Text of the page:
Robert Diamond Not Forever as Barclays CEO, Ex-JPMorgan Brokers Badmouth Old Shop: Wall Street Roundup

Diamond out: Barclays CEO Robert Diamond resigned today, less than a week after the British lender agreed to a $451 million settlement over charges the bank had manipulated Libor. Wait, what’s Libor? Heidi Moore has you covered. What was Mr. Diamond’s role in Barclays attempts to monkey with interbank lending rates? The New York Times reports that Mr. Diamond told top executives to report artificially low Libor rates to bring the bank in line with rivals, although he may have “miscommunicated.” Key lieutenant Jerry del Missier, who was named Barclays’ Chief Operating Officer last month, may be next to quit.

Top harpoon: BlueMountain Capital, whose manager Andrew Feldstein, helped create the market for credit derivatives as a JPMorgan executive in the 1990s, looks like the biggest winner on the other side of JPMorgan’s recent trading losses, according to Bloomberg. The hedge fund started out buying credit default swaps from the London Whale, along with firms such as Hutchin Hill Capital, Bluecrest Capital and Saba Capital; after JPMorgan announced losses of more than $2 billion in May, BlueMountain profited by helping the bank unwind its losing position. BlueMountain may profit by as much as $300 million on the trades.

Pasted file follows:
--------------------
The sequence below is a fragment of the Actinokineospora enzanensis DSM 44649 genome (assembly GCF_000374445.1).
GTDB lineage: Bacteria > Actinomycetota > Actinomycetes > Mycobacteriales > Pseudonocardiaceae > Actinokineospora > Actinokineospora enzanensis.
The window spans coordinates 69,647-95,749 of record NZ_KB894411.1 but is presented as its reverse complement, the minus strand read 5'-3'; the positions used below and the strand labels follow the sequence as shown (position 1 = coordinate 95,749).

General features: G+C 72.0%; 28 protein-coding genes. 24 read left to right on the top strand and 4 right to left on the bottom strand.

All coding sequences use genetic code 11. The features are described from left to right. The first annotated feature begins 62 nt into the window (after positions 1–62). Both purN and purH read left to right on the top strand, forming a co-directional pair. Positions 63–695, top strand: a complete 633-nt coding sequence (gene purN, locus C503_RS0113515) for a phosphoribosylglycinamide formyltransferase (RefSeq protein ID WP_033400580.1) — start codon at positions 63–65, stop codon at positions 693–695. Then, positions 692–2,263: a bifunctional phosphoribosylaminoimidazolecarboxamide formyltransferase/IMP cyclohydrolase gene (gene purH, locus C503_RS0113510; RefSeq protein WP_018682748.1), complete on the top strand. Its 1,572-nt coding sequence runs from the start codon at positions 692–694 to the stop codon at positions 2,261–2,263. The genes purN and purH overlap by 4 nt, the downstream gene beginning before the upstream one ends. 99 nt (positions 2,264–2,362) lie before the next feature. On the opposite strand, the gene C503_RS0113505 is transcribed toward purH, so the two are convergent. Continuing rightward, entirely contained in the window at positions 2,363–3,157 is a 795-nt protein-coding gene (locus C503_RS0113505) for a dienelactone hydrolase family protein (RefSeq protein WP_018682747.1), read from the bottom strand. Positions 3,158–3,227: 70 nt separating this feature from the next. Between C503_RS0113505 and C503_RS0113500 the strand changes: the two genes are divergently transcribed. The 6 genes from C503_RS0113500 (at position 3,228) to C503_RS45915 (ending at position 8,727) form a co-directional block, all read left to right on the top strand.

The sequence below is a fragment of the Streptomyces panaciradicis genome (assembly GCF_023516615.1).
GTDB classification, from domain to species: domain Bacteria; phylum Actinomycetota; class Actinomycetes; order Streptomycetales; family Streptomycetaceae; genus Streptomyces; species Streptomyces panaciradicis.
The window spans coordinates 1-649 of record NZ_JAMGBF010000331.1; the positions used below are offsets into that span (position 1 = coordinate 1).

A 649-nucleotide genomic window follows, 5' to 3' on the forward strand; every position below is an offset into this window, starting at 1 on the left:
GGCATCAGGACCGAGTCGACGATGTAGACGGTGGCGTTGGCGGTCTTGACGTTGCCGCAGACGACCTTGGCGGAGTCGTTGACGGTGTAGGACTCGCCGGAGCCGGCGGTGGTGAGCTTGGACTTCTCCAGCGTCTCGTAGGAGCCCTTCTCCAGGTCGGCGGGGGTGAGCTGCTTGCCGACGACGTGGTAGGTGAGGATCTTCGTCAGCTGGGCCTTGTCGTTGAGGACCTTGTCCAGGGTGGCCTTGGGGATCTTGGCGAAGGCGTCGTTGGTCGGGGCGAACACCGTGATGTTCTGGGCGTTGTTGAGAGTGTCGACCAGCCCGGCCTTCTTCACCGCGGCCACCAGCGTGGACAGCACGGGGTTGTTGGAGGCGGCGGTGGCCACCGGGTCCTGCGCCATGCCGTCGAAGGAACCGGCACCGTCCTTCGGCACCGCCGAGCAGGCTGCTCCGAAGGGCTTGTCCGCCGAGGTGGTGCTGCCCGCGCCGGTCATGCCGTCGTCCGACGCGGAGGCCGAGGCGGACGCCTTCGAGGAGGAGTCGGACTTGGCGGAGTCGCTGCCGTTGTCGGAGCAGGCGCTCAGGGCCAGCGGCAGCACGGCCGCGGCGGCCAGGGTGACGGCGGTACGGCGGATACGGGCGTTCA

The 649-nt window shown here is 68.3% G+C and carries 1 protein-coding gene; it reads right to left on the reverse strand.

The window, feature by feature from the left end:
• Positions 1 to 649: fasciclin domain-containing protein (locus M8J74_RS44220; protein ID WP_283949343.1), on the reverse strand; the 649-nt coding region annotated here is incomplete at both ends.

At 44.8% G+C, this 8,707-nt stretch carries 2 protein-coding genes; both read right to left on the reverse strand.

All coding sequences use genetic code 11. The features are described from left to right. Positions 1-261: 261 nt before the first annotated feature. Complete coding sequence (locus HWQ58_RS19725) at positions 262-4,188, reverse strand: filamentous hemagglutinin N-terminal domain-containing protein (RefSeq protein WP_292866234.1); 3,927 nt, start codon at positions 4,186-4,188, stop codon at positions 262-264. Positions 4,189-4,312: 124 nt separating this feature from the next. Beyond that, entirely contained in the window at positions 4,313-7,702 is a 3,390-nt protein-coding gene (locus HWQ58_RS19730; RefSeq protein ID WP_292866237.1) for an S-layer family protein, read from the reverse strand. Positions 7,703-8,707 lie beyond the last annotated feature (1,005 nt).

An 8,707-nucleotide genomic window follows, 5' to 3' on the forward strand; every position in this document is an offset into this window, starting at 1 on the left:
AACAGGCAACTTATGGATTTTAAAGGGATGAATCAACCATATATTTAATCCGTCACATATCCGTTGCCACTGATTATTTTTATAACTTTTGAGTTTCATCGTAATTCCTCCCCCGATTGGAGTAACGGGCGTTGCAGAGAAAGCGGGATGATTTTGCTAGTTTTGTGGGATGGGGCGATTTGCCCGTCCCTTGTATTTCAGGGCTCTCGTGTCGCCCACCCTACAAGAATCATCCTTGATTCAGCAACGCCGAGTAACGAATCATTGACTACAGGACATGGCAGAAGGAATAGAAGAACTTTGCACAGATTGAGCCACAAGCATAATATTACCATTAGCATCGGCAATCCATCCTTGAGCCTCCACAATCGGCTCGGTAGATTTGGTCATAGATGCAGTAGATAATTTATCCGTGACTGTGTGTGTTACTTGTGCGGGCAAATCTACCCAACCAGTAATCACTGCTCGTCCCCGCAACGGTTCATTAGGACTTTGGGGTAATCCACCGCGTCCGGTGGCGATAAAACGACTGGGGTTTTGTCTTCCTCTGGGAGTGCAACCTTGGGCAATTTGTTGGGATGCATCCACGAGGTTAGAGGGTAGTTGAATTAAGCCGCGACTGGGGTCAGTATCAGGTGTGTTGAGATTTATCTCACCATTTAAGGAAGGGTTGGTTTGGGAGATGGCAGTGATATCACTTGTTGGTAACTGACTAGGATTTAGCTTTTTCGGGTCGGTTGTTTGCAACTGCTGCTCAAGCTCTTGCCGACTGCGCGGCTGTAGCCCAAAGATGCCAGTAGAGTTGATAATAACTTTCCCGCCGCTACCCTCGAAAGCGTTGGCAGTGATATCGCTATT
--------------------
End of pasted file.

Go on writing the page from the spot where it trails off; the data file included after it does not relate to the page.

Conflict of interest: Former JPMorgan brokers say the firm pushed in-house mutual funds to investors. Sounds par for the course to us, but The Times reports that other banks have backed away from the practice. It’s also worth noting that brokers tend to be client-oriented, and resent being told to sell inferior products to pad the firm’s results. (Don’t take our word for it, read the advisers’ quotes in the linked article.) Also: JPMorgan was ordered to pay $373 million after favoring JPMorgan products over American Century funds.

Fat cats for Obama: Wall Street is still fund-raising for President Barack Obama, The Wall Street Journal reports, despite the financial services industry’s opposition to some administration policies.

Oil play: The Carlyle Group took over the largest East Coast refinery in a bet on U.S. oil and gas producers.

Euro-dissent: If German Chancellor Angela Merkel embraces Euro bonds, she’ll anger some in her governing coalition.

Hanging around: Hedge fund manager David Einhorn made the final table at the World Series of Poker’s All In for One Drop tournament, finishing the second day in sixth place out of eight remaining players. Mr. Einhorn is well back of the leaders, but he’s guaranteed to make a profit on the $1 million he paid to buy into the tournaments; the Greenlight Capital founder has said he will donate any winnings to City Year.

Bust: Full Tilt Poker chief executive officer Ray Bitar turned himself into the Department of Justice, which charged the online poker site founder with operating a Ponzi scheme.

Bing: Microsoft said it would take a $6.2 billion impairment against its acquisition of aQuantive, signaling struggles in the company’s Internet division.